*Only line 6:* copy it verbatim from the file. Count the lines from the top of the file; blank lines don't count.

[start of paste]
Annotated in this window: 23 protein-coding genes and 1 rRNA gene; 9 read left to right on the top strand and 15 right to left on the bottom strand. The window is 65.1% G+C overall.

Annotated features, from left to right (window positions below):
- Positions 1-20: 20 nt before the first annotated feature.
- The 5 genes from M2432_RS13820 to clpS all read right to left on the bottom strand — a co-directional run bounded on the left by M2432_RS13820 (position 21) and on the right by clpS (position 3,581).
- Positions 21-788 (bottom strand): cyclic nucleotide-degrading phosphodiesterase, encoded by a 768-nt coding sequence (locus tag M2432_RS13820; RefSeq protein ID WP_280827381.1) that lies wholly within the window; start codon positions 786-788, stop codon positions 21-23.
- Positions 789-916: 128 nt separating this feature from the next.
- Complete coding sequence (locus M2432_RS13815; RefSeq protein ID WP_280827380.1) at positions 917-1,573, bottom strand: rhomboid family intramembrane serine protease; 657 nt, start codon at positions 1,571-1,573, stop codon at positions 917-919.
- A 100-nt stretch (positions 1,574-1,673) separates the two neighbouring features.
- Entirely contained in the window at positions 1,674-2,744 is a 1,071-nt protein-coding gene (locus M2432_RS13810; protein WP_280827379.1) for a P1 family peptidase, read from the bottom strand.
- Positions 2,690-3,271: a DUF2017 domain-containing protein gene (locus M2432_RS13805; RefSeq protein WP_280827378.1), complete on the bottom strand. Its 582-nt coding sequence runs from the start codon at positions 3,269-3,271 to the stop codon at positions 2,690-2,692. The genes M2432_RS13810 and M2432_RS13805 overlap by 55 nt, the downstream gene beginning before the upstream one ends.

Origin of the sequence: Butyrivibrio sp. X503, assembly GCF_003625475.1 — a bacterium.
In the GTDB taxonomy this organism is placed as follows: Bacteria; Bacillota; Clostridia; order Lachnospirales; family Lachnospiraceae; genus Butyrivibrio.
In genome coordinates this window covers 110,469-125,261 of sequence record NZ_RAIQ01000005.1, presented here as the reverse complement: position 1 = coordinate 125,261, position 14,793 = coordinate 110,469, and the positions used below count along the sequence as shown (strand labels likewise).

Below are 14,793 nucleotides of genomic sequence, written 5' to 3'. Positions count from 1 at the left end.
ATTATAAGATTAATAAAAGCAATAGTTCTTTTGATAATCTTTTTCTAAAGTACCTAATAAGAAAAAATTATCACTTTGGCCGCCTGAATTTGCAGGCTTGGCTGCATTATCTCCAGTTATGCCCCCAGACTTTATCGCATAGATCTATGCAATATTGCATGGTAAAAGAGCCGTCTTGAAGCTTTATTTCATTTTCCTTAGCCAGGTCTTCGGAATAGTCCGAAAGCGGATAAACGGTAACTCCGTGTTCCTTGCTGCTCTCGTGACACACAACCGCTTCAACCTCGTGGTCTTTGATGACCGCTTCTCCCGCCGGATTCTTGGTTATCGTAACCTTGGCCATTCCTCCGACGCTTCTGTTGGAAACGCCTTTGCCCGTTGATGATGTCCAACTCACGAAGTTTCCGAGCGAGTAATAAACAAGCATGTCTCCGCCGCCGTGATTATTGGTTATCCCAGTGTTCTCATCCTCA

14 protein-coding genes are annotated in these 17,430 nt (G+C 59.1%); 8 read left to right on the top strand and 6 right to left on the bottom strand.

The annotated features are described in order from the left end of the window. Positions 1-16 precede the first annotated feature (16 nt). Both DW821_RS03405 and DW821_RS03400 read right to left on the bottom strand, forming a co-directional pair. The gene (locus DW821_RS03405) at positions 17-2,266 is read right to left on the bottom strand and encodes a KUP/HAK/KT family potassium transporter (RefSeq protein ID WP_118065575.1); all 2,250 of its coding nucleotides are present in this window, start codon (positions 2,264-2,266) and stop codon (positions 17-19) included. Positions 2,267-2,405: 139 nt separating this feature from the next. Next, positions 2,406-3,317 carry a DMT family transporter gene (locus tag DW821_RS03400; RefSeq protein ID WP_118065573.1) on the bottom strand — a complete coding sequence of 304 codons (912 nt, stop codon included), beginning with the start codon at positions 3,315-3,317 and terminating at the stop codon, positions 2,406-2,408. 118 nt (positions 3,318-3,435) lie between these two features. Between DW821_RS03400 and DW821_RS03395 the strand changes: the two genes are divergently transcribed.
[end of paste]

- Positions 789-916: 128 nt separating this feature from the next.